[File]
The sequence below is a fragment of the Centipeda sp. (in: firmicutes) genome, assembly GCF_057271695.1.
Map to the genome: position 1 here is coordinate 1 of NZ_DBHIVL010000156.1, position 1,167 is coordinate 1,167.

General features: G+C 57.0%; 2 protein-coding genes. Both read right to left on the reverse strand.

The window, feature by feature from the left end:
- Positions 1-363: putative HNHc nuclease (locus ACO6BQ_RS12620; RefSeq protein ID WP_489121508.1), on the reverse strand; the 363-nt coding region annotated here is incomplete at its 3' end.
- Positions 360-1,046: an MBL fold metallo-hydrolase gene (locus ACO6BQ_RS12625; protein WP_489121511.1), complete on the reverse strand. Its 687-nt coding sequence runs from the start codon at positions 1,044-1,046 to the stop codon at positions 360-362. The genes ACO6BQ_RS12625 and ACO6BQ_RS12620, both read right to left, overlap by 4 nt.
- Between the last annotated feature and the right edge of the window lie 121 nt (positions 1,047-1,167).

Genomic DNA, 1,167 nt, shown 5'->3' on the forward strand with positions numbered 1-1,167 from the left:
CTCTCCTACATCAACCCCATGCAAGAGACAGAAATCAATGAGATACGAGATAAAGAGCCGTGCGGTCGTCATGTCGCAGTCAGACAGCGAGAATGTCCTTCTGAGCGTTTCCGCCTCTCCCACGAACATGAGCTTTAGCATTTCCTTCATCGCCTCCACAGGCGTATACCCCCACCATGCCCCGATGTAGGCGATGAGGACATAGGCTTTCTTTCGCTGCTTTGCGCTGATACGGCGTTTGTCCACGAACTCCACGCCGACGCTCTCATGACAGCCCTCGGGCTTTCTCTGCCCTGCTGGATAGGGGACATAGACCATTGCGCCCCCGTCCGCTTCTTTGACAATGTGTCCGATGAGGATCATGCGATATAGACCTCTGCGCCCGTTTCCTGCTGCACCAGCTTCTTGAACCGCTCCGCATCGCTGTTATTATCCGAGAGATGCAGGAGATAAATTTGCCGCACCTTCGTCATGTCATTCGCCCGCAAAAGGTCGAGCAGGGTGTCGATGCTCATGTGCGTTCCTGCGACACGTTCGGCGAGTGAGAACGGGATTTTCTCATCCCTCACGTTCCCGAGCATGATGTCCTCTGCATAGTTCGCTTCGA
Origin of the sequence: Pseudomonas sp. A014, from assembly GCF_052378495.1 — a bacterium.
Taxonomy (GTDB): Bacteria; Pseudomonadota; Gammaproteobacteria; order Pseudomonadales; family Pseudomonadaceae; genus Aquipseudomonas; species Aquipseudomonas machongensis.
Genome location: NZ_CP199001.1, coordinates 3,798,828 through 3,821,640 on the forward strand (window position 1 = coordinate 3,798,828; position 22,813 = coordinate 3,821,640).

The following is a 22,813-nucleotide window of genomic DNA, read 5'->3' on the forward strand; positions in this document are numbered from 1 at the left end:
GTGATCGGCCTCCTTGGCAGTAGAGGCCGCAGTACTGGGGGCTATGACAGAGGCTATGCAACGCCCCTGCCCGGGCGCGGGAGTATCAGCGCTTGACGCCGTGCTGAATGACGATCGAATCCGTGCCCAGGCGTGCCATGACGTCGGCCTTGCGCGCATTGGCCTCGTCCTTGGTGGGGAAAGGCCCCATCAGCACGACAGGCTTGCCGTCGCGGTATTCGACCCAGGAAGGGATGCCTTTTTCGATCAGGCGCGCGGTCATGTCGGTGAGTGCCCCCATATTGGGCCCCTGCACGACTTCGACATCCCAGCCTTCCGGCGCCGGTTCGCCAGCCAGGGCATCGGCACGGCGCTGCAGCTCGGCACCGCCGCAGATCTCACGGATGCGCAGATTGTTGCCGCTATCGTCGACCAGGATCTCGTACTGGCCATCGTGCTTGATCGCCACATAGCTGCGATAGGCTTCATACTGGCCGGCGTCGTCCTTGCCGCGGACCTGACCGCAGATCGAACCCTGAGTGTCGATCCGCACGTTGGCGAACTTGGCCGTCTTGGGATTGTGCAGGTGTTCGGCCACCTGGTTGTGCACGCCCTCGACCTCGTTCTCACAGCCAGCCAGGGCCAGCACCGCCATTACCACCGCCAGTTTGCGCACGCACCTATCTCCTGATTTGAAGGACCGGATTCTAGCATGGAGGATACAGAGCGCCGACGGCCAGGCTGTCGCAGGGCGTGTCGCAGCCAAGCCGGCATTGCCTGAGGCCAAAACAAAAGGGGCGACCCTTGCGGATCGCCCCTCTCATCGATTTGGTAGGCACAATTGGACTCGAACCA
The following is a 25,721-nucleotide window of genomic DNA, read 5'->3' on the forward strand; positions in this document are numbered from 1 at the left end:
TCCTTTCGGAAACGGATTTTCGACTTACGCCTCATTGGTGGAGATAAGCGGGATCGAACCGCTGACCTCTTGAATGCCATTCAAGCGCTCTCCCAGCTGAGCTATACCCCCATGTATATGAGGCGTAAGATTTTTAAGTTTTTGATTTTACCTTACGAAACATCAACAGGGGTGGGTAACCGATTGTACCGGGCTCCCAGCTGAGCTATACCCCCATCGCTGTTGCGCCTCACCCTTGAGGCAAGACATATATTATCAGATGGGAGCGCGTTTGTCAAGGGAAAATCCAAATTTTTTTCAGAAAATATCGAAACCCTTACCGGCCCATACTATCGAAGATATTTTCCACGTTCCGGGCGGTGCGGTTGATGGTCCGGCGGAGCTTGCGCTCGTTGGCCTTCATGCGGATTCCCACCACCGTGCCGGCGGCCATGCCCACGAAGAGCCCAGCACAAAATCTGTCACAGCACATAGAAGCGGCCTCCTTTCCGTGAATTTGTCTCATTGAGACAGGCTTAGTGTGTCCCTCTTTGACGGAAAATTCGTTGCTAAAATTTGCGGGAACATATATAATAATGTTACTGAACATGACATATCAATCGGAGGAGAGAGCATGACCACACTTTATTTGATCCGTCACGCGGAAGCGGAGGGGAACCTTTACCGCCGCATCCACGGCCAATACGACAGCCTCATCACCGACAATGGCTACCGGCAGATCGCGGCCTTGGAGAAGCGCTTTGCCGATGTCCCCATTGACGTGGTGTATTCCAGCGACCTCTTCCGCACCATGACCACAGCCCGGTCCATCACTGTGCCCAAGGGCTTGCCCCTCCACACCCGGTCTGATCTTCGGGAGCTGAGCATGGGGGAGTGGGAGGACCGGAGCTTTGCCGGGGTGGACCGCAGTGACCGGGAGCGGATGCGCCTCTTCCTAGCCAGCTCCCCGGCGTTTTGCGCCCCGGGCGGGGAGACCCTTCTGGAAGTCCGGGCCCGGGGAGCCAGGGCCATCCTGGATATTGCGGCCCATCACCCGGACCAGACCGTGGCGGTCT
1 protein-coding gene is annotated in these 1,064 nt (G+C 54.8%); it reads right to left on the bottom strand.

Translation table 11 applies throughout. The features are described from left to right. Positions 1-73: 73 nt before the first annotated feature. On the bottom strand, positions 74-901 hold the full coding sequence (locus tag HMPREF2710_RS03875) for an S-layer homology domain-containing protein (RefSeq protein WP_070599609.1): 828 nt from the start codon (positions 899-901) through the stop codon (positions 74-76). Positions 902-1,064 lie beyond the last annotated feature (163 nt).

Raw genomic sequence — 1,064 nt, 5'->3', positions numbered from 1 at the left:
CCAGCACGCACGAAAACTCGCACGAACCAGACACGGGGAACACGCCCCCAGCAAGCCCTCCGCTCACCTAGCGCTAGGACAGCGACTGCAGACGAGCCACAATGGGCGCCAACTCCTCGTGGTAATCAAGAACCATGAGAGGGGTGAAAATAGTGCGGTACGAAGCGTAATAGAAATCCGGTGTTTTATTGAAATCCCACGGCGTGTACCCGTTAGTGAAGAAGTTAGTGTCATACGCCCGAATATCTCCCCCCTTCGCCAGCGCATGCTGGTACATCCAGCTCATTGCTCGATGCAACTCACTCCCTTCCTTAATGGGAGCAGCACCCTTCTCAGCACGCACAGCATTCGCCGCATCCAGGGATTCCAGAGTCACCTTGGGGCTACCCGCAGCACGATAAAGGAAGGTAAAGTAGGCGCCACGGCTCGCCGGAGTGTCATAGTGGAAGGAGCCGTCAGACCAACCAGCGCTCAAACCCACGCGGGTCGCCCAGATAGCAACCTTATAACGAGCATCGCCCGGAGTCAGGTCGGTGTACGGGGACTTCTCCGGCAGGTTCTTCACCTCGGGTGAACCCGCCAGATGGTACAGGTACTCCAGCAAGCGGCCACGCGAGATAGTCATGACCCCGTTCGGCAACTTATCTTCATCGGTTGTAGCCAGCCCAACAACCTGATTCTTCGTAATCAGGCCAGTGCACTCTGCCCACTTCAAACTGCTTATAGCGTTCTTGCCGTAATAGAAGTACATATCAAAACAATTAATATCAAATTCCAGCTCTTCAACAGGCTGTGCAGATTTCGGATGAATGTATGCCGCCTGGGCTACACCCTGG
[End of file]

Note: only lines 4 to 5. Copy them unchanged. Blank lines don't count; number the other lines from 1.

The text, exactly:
The window, feature by feature from the left end:
- Positions 1-363: putative HNHc nuclease (locus ACO6BQ_RS12620; RefSeq protein ID WP_489121508.1), on the reverse strand; the 363-nt coding region annotated here is incomplete at its 3' end.